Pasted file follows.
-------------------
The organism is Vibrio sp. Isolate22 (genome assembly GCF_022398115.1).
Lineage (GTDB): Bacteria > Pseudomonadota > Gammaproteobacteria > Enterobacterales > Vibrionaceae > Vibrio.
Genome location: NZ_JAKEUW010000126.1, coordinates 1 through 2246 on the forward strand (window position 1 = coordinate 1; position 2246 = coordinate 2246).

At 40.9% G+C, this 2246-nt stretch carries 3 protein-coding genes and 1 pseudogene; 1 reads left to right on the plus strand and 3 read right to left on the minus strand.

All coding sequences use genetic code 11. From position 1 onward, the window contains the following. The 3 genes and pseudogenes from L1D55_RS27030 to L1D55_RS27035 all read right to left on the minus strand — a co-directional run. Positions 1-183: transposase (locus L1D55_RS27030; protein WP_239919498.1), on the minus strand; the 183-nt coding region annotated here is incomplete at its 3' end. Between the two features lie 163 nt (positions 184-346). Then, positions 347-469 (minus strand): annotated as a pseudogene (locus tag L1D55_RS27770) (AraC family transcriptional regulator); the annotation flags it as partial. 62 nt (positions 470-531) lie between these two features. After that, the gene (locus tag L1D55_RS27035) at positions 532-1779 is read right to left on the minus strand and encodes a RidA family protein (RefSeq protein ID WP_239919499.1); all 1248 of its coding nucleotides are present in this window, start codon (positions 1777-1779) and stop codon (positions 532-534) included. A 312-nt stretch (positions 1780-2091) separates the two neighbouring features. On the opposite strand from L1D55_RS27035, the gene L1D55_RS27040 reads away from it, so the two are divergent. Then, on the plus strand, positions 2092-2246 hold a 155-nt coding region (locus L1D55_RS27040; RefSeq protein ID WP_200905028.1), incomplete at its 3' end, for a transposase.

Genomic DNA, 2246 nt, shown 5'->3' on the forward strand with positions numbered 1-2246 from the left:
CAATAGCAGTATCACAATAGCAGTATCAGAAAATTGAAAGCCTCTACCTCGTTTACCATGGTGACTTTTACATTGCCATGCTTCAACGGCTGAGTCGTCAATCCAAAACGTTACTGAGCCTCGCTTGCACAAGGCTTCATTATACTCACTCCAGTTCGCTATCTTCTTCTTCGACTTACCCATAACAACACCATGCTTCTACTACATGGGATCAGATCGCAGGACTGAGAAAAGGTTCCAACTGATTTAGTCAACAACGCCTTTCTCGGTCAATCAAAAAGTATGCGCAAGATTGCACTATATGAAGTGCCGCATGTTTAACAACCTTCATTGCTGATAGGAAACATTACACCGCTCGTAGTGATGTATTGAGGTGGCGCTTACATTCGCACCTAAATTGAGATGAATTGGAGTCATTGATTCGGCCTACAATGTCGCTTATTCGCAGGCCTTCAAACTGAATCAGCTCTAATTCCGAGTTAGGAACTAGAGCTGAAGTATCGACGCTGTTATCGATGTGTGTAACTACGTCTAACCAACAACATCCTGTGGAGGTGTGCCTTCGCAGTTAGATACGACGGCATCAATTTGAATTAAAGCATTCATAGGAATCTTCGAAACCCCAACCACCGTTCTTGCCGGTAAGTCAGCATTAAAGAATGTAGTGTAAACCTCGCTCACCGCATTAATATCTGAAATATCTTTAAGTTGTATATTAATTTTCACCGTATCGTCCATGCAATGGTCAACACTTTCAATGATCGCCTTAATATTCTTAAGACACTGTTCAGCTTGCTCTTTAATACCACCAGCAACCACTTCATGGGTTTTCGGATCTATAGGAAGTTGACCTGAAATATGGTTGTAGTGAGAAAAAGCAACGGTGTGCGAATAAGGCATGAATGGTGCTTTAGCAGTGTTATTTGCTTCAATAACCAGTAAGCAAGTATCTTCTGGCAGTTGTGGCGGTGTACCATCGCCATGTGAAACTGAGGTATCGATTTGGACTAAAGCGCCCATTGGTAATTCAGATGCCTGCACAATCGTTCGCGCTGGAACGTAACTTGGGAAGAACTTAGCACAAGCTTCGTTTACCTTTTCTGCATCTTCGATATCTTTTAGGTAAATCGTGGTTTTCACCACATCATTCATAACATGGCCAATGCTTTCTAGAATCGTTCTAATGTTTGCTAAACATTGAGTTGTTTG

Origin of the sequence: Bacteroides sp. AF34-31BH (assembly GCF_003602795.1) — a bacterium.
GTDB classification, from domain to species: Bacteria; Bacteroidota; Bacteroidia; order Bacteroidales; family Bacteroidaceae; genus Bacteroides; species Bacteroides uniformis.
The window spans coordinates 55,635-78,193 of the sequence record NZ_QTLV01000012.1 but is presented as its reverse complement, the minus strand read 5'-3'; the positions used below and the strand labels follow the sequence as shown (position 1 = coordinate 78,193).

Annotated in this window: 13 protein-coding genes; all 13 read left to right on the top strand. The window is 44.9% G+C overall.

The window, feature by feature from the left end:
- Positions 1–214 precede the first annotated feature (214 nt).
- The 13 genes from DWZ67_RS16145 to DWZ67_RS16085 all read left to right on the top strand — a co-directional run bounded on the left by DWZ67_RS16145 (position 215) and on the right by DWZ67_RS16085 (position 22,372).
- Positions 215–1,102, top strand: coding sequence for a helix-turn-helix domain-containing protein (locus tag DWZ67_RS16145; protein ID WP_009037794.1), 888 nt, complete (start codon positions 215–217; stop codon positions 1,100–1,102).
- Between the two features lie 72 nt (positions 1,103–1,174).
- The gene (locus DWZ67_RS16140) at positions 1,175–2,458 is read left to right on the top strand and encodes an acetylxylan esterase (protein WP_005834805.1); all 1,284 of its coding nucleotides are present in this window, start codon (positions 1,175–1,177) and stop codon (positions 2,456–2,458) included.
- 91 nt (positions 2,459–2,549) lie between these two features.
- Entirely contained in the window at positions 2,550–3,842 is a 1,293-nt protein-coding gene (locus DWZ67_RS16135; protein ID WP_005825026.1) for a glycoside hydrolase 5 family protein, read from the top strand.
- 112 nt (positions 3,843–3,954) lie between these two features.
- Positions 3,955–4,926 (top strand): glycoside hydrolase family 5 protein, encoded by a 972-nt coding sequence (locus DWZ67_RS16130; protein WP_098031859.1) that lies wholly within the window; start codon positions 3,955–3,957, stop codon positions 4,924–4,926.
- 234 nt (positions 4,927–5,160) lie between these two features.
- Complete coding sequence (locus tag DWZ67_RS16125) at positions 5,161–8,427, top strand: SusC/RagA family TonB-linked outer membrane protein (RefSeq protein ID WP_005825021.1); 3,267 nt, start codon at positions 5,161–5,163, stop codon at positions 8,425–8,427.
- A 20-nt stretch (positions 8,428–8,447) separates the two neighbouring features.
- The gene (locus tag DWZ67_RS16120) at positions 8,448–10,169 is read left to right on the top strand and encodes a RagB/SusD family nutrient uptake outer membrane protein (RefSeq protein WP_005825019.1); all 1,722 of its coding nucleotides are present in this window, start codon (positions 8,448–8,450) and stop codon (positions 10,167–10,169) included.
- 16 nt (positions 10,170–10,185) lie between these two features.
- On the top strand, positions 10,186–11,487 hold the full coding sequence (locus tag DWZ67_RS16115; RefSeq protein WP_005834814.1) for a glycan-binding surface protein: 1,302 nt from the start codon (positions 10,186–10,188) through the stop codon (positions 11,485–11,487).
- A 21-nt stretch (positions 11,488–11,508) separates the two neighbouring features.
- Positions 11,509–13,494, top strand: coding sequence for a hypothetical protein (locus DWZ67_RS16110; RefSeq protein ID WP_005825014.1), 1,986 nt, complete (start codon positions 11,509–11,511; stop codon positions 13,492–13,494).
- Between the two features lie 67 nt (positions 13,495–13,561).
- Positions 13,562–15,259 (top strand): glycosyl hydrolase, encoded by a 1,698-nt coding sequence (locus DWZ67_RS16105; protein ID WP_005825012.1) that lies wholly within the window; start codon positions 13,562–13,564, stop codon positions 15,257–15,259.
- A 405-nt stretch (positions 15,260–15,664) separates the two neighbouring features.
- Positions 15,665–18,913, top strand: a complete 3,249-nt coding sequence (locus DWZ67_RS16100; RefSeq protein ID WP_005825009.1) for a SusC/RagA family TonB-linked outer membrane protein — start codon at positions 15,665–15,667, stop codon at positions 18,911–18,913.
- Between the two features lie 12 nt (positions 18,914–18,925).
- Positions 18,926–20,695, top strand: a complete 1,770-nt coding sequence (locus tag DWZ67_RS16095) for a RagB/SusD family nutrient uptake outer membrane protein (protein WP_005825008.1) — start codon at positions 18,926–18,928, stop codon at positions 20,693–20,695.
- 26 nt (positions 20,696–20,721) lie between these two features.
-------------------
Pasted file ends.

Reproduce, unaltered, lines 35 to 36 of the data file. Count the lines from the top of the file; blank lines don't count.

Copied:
- Positions 18,926–20,695, top strand: a complete 1,770-nt coding sequence (locus tag DWZ67_RS16095) for a RagB/SusD family nutrient uptake outer membrane protein (protein WP_005825008.1) — start codon at positions 18,926–18,928, stop codon at positions 20,693–20,695.
- 26 nt (positions 20,696–20,721) lie between these two features.